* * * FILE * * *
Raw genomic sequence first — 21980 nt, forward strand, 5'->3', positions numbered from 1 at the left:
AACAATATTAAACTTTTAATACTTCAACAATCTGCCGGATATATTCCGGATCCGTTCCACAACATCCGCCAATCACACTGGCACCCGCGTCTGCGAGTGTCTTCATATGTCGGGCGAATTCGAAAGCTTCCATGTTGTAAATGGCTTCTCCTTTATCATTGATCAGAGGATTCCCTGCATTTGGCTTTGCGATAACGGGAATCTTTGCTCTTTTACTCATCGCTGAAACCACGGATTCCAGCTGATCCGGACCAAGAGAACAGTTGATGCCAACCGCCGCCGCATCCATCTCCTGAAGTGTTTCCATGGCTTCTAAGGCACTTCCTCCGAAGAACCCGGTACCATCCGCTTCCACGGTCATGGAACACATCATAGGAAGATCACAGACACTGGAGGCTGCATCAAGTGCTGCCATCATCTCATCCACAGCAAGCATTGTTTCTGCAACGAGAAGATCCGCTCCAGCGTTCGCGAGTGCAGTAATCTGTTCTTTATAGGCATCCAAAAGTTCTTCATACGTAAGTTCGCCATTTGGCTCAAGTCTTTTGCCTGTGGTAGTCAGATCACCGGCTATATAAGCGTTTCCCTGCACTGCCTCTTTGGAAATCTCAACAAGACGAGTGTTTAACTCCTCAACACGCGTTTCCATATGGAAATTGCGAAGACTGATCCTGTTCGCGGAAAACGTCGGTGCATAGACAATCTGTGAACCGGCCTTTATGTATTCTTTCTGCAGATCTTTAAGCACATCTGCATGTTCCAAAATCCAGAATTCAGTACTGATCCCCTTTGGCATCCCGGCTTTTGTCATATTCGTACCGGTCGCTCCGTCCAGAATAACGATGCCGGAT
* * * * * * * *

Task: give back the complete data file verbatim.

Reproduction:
Raw genomic sequence first — 21980 nt, forward strand, 5'->3', positions numbered from 1 at the left:
AACAATATTAAACTTTTAATACTTCAACAATCTGCCGGATATATTCCGGATCCGTTCCACAACATCCGCCAATCACACTGGCACCCGCGTCTGCGAGTGTCTTCATATGTCGGGCGAATTCGAAAGCTTCCATGTTGTAAATGGCTTCTCCTTTATCATTGATCAGAGGATTCCCTGCATTTGGCTTTGCGATAACGGGAATCTTTGCTCTTTTACTCATCGCTGAAACCACGGATTCCAGCTGATCCGGACCAAGAGAACAGTTGATGCCAACCGCCGCCGCATCCATCTCCTGAAGTGTTTCCATGGCTTCTAAGGCACTTCCTCCGAAGAACCCGGTACCATCCGCTTCCACGGTCATGGAACACATCATAGGAAGATCACAGACACTGGAGGCTGCATCAAGTGCTGCCATCATCTCATCCACAGCAAGCATTGTTTCTGCAACGAGAAGATCCGCTCCAGCGTTCGCGAGTGCAGTAATCTGTTCTTTATAGGCATCCAAAAGTTCTTCATACGTAAGTTCGCCATTTGGCTCAAGTCTTTTGCCTGTGGTAGTCAGATCACCGGCTATATAAGCGTTTCCCTGCACTGCCTCTTTGGAAATCTCAACAAGACGAGTGTTTAACTCCTCAACACGCGTTTCCATATGGAAATTGCGAAGACTGATCCTGTTCGCGGAAAACGTCGGTGCATAGACAATCTGTGAACCGGCCTTTATGTATTCTTTCTGCAGATCTTTAAGCACATCTGCATGTTCCAAAATCCAGAATTCAGTACTGATCCCCTTTGGCATCCCGGCTTTTGTCATATTCGTACCGGTCGCTCCGTCCAGAATAACGATGCCGGAT